Friday, May 22



This weekend, the Superbike World Championship returns ‘home’ to where it all started back in 1988 at England’s Donington Park.

Yes, it was 27 years ago that the first round of the first Superbike World Championship (SWC) got underway at Donington.

The record book shows that England’s Roger Burnett put a Honda RC30 on pole, and that Italian’s Davide Tardozzi and Marco Lucchinelli won the two races, Tardozzi on a Bimota YB4ei and Lucchinelli on a Ducati 888.

What the official record does not show is how the Superbike World Championship became established.  It was not a case of the motorcycle manufacturers banding together with a common vision for the sport.

When has that ever happened?

Nor was it a case of motorcycle sport’s governing body, the Fédération Internationale de Motocyclisme (FIM) suddenly realising that a production-based series would be a great way to get all the major motorcycle manufacturers involved in a world championship road racing class.

As is so often the case, the driving force was a man with a vision.  In this case former AMA Superbike racer Steve McLaughlin.

McLaughlin had been pushing his idea of a Superbike World Championship to the FIM for more than a year when New Zealand motorsport man Brian Lawrence just happened to be in transit at London’s Heathrow airport and picked up a copy of English weekly Motor Cycle News.  Flicking the pages he came across a report about McLaughlin and the representations be was making to the FIM.

Lawrence not only bought that copy of Motor Cycle News back to New Zealand with him, he was sold on the idea and pushed it to the company he worked for at the time, Global Sports and Promotions based in Newmarket, Auckland (and owned at the time by Madison Corporation – a public company).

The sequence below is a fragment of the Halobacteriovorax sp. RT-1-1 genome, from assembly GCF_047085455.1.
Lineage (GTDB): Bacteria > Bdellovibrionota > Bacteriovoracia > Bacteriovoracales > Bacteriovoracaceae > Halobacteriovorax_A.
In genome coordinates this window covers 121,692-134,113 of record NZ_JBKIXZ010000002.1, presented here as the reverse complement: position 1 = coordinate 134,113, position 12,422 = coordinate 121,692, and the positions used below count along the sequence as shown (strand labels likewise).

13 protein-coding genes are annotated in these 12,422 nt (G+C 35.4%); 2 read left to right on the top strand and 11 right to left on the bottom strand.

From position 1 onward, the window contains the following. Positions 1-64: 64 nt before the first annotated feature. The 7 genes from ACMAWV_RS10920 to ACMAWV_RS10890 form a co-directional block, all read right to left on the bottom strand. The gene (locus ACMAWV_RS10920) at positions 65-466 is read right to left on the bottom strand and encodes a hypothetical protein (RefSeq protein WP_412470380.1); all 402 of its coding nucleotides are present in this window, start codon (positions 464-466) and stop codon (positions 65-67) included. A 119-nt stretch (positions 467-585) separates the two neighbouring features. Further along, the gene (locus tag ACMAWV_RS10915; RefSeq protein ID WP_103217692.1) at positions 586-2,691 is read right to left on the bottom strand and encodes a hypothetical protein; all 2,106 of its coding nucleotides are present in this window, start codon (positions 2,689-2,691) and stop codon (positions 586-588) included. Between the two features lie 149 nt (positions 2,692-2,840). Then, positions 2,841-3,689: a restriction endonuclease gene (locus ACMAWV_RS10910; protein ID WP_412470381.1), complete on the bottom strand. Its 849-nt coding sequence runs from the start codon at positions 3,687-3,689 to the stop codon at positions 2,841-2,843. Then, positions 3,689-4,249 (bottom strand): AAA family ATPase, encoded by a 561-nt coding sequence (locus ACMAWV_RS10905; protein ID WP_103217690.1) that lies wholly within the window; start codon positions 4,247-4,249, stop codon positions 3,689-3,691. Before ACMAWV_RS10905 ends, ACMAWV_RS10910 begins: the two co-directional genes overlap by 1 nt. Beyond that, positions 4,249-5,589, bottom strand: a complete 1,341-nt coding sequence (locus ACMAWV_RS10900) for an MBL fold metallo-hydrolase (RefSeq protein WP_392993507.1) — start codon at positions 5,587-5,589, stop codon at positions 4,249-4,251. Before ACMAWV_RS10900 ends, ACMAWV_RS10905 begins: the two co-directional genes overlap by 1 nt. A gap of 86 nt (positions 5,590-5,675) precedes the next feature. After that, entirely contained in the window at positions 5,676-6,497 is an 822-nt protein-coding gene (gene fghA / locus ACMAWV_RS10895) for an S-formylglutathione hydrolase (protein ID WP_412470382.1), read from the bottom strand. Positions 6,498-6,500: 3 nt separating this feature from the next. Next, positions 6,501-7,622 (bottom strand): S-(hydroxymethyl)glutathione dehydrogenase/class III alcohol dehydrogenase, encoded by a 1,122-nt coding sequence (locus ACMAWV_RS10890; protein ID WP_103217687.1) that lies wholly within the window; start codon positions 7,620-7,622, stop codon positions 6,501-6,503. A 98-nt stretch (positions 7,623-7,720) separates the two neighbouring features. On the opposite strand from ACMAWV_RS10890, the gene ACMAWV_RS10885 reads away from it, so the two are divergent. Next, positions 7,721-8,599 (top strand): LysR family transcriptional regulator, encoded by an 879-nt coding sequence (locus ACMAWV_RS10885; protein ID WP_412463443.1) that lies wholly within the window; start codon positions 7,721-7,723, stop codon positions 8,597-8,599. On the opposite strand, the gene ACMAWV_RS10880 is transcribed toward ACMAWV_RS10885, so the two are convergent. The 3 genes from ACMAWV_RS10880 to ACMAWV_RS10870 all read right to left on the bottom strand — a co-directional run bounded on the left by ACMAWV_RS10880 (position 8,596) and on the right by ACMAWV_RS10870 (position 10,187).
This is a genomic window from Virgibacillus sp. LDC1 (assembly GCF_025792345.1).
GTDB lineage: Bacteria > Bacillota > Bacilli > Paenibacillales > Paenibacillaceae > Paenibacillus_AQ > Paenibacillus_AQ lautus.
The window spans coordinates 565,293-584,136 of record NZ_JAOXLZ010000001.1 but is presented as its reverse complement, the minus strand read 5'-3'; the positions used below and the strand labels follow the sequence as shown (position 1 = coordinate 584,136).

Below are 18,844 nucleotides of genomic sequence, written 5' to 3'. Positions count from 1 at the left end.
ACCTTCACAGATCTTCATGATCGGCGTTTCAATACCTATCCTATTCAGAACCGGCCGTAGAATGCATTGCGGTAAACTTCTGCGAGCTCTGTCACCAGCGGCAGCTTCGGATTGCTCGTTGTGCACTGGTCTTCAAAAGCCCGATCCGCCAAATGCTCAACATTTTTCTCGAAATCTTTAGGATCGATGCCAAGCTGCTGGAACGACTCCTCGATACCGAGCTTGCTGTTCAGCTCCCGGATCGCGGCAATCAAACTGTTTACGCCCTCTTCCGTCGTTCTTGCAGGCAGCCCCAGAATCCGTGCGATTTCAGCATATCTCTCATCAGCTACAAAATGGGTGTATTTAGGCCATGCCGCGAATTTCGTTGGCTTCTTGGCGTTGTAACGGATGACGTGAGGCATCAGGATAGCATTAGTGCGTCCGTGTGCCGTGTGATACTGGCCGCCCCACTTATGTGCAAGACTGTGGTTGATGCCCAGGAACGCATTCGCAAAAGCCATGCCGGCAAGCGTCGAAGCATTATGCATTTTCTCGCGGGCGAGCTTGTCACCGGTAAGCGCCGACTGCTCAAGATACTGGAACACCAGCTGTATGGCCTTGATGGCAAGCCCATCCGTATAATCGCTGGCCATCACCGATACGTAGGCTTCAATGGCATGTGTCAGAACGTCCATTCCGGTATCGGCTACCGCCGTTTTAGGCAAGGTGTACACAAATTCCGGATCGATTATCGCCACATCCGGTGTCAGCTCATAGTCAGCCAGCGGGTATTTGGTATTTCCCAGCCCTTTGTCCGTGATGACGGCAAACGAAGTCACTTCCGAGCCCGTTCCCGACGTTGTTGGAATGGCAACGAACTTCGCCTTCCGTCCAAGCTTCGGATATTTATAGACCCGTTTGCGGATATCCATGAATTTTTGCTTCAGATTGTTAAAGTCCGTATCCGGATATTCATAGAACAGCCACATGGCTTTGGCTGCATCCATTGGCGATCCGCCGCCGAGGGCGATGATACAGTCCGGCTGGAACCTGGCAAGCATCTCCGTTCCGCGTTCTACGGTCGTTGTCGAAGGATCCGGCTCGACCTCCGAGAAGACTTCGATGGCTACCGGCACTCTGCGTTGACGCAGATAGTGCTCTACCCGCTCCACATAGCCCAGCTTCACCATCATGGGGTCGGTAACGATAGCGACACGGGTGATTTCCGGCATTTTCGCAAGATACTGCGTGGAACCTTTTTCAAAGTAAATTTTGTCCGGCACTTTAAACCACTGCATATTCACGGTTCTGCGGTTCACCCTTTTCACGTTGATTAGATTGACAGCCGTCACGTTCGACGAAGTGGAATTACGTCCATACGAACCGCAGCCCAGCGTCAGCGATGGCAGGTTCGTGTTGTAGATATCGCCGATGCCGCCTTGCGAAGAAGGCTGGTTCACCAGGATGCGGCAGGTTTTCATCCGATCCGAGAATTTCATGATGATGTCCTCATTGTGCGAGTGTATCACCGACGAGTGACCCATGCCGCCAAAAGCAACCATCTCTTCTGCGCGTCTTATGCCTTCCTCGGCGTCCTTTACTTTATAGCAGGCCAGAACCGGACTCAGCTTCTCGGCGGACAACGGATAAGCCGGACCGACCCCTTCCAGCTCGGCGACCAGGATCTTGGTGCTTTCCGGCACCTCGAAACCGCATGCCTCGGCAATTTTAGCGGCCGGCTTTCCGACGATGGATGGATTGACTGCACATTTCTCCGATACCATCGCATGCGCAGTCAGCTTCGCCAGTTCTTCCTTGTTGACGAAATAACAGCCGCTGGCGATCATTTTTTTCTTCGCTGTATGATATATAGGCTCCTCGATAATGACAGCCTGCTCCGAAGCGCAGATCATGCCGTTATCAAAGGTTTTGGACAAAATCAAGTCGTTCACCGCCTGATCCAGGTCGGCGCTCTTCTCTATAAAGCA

Global Sports and Promotions was interested in the concept so Lawrence contacted McLaughlin in California and in short order the Sports Marketing Company was formed, the FIM agreed the technical rules McLaughlin had proposed (based on the AMA Superbike rules of the time, but with the 1200cc limit for twins reduced to 1000cc), and the circuits McLaughlin had initially approached eventually agreed to the calendar.

The principal players in the Sports Marketing Company were New Zealanders Keith Jones and Brian Lawrence, American Steve McLaughlin, Englishman Richard Milner and a Frenchman named Pierre.

The Sports Marketing Company then signed a contract with the FIM giving the New Zealand company commercial rights to the series and that is how on April 6, 1988 the Superbike World Championship fired into life at Donington Park in England.

So when you watch the eni FIM Superbike World Championship action from Donington on Sky Sports, raise a glass and salute McLaughlin and the Kiwis who made all this happen more than 27 years ago.